Majestic moored at Cincinnati
|Out of service:||2013|
|Draft:||12 in (300 mm)|
|Propulsion:||Diesel sternwheel towboat Attaboy|
Majestic and Attaboy on the Ohio River in 1943
|NRHP reference #||80003085|
|Added to NRHP||January 3, 1980|
December 20, 1989
The Majestic is a historic riverboat that was previously moored in Cincinnati, Ohio, but was just recently (3/19) purchased and moved to Manchester Ohio. Built in 1923, she was the last floating theater to be built in the United States, and one of its longest-lived. Declared a National Historic Landmark on December 20, 1989, she is now moored on the Ohio River near Manchester, Ohio.
Majestic is moored on the Ohio River near Manchester Ohio. She is 135 feet (41 m) long, with a beam of 40 feet (12 m) and a draft depth of 5.9 feet (1.8 m). Her wooden hull has been sheathed inside a steel one, and is still visible from within the boat. Its superstructure housing the theater has been little altered since 1969.
The last of the original traveling showboats, Majestic was built in 1923 in Pittsburgh, and plied the Ohio River and other portions of its watershed for many years, offering shows at towns along the way. She came as a pair with a tugboat the Attaboy which towed her from venue to venue. Tom Reynolds and his family owned, lived on and ran it until 1959. Reynolds himself was born into an old established showboat family. Tom Reynolds first boat was the Illinois, lost to fire in 1916, which he replaced by building the America.
From 1945 to 1959 there was an academic alliance between the Reynolds family and Hiram College, Kent State University, and Indiana University that allowed the schools to present summer theater experiences for students on Majestic.
Capt. Tom Reynolds sold the Majestic in August 1959 for $30,000 to the Indiana University. He had piloted the Majestic on the Ohio, Kansas, Mississippi and Kanawha Rivers for 36 years. That December he was working on the tug Attaboy, moored alongside the Majestic, when it is thought the tug's engine kicked back, and Reynolds lost his footing and fell into the Kanawha river and drowned. He was 71 and had lived on or beside the river his whole life.
She was forced into dry dock in 1965 by the Safety at Sea Act, which prohibited wooden hulled vessels from transporting cast and crew on overnight journeys, though by that time the condition of her hull was fast deteriorating. The outer steel hull was added at that time, as were other modernizing conveniences, including air conditioning. While in dry dock, the City of Cincinnati purchased Majestic for $13,500 as part of its downtown Cincinnati Central Riverfront show case. She was docked at the Cincinnati Public Landing until March of 2019. She was purchased in a public auction by a private citizen who plans to be presenting shows on the boat in the near future.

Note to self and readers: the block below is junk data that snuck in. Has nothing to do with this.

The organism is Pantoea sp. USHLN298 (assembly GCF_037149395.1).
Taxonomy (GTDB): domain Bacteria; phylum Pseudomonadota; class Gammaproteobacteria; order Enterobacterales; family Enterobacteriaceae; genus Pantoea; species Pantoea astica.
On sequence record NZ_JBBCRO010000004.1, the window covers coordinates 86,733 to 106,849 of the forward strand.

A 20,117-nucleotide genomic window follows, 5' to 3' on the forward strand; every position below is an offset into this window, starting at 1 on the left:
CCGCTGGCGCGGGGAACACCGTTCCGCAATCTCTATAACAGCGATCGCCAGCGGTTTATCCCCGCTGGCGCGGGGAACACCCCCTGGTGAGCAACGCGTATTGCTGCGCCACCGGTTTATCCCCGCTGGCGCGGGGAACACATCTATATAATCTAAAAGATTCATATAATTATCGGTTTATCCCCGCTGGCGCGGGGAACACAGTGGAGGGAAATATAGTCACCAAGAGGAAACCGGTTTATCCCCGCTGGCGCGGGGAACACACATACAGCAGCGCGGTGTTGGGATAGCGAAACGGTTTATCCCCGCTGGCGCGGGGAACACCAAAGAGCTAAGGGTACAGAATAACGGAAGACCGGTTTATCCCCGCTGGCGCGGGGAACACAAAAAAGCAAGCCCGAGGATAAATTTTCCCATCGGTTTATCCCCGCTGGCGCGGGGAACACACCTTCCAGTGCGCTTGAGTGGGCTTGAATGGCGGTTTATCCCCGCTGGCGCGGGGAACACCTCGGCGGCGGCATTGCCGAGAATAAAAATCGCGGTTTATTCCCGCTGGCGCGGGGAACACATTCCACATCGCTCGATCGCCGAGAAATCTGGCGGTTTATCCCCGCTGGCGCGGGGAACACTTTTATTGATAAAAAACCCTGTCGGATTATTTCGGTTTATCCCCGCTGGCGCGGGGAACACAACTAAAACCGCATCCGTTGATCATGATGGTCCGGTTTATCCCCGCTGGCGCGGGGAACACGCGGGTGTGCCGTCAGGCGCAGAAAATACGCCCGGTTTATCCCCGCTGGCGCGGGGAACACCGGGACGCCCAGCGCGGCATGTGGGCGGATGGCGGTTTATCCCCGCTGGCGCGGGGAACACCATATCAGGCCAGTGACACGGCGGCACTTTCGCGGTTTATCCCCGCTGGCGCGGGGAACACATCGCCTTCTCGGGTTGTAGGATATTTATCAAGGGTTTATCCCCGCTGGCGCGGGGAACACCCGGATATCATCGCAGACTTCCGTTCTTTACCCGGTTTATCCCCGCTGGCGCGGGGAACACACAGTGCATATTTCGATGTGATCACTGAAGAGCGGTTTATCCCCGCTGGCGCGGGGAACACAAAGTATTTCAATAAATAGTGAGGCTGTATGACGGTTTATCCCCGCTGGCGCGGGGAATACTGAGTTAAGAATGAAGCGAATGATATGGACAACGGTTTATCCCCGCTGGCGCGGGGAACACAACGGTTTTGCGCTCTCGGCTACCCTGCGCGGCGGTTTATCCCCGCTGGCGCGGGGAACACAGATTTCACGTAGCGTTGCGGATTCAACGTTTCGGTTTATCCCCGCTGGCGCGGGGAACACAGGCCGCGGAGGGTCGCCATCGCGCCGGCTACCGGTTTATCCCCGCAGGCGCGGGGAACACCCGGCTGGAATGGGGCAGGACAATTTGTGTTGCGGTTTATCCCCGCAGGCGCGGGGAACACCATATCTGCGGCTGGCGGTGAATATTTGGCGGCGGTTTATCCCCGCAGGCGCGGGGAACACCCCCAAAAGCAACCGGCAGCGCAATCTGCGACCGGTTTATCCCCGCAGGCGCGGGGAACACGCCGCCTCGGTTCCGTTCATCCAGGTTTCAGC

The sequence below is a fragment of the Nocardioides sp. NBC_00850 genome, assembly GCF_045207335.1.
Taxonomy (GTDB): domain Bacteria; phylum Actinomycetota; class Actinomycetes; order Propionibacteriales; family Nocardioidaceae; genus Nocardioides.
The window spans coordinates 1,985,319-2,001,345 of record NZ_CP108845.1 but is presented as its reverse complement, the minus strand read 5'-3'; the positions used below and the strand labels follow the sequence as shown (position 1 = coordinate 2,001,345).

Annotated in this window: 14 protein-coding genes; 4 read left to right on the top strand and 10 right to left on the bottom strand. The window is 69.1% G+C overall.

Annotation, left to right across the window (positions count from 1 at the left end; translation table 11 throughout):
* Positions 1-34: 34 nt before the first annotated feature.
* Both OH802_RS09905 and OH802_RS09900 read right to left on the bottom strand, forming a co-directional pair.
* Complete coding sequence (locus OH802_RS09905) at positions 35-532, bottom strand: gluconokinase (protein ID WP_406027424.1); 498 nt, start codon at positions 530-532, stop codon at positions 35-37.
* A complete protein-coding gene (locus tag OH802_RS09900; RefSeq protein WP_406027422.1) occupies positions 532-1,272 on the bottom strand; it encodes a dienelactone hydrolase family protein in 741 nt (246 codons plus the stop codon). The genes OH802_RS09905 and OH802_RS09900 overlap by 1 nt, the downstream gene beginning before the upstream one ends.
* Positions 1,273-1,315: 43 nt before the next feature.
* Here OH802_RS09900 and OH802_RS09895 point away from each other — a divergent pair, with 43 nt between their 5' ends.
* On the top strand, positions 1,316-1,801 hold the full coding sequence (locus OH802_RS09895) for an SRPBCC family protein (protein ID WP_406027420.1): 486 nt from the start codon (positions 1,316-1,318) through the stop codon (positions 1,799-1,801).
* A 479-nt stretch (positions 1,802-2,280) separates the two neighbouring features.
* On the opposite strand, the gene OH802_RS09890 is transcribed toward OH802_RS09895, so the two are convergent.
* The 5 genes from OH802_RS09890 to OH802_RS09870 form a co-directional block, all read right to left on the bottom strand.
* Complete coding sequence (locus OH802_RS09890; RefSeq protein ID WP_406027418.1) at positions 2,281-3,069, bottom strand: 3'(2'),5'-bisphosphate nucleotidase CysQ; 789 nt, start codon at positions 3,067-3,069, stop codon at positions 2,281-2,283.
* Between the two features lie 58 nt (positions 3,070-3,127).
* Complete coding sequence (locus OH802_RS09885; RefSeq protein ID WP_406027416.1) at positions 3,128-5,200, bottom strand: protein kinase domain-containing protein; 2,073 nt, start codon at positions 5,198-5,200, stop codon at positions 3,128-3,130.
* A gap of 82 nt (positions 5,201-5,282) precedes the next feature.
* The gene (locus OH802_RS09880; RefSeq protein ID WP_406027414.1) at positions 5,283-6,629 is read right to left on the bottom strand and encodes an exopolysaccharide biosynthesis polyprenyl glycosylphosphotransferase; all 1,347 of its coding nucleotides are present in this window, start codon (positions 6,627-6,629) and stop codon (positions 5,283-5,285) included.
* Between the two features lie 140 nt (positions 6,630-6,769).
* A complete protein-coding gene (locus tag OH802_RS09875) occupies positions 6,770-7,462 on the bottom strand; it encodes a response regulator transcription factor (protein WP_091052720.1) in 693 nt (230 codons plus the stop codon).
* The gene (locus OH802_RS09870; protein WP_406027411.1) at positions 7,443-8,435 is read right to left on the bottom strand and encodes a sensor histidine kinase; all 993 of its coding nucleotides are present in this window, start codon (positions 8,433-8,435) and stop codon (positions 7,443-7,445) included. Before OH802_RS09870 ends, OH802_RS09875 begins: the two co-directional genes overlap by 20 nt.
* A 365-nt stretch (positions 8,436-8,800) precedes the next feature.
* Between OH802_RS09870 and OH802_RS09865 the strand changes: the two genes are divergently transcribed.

- "National Register Information System". National Register of Historic Places. National Park Service. June 30, 2007.
- "Majestic (Showboat)". National Historic Landmarks Program. National Park Service. Retrieved September 5, 2012.
- "NHL nomination for Majestic (riverboat)". National Archive. Retrieved March 8, 2018.
- "A Walk Through the Historic Showboat Majestic Before It Leaves". Cincinnati Refined. Retrieved May 19, 2019.
- Klein, Chuck (July 15, 2001). "Keep Majesty of the Showboat". The Cincinnati Enquirer. p. 66. Retrieved August 25, 2018.
- "Ol' Man River Gets 'Em. Showboat Captain Tom Reynolds Survives Everything Else - Drowns". The News-Herald (Franklin, Pennsylvania). UPI - Point Pleasant W. VA. December 17, 1959. p. 1. Retrieved August 25, 2018.
- "Summer School Means Boat Trip for Group of Students". The Jackson Sun (Jackson, Tennessee). May 9, 1949. p. 7. Retrieved August 25, 2018.
...captain, Tom Reynolds, is no rookie at showboating. He's been at it for 36 years. His first boat, the Illinois, burned at the pier at Foster, In 1916. The captain's oldest son, Norman, died in that fire. But he went ahead and built another showboat, the America.
- "Students Big Hit in Oldtime Melodramas". The Times (Munster, Indiana). July 10, 1960. p. 9. Retrieved August 25, 2018.
John Reynolds, 27, Point Pleasant, W.Va.. towboat skipper. Reynolds offered to spend 40 days of his vacation as Majestic captain. He has sentimental reasons for following the' Majestic. He and his two brothers and one sister were born on the boat, and the family formed their own troupe, playing melodrama up and down half & dozen rivers as recently as 1952. His father, the late Capt. Tom Reynolds, sold the Majestic to the university.
- Foster, Kevin J. (July 10, 1989). "National Register of Historic Places Registration Form / Majestic" (pdf). Maritime Heritage of the United States NHL Study—Large Vessels. National Park Service. Retrieved September 5, 2012.